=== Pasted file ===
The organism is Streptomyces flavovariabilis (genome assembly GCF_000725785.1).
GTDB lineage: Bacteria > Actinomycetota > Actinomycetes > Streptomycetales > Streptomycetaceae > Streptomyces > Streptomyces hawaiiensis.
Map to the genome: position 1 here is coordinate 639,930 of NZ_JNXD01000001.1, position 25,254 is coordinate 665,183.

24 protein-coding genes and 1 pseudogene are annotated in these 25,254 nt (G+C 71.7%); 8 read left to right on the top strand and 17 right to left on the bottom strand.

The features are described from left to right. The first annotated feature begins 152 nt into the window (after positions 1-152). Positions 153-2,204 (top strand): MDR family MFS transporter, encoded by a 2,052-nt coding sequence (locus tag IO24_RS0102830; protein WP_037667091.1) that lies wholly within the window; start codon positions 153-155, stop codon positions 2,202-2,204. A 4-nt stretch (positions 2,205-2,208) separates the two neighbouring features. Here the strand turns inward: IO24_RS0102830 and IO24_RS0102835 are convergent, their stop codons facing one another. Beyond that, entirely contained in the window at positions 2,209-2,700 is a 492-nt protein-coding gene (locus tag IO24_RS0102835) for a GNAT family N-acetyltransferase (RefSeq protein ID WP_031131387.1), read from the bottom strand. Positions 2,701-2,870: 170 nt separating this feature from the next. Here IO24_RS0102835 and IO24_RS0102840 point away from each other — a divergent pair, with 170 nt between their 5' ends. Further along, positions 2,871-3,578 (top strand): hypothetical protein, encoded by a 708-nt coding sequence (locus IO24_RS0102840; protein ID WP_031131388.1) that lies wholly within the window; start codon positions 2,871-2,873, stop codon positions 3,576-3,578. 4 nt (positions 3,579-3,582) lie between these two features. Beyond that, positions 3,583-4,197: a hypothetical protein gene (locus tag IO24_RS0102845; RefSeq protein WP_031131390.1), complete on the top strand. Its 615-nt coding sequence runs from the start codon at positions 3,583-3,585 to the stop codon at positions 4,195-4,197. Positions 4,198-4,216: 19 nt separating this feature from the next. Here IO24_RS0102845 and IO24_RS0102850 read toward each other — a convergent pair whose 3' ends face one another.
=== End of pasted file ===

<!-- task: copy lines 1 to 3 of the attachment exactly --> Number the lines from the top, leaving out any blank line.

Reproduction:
The organism is Streptomyces flavovariabilis (genome assembly GCF_000725785.1).
GTDB lineage: Bacteria > Actinomycetota > Actinomycetes > Streptomycetales > Streptomycetaceae > Streptomyces > Streptomyces hawaiiensis.
Map to the genome: position 1 here is coordinate 639,930 of NZ_JNXD01000001.1, position 25,254 is coordinate 665,183.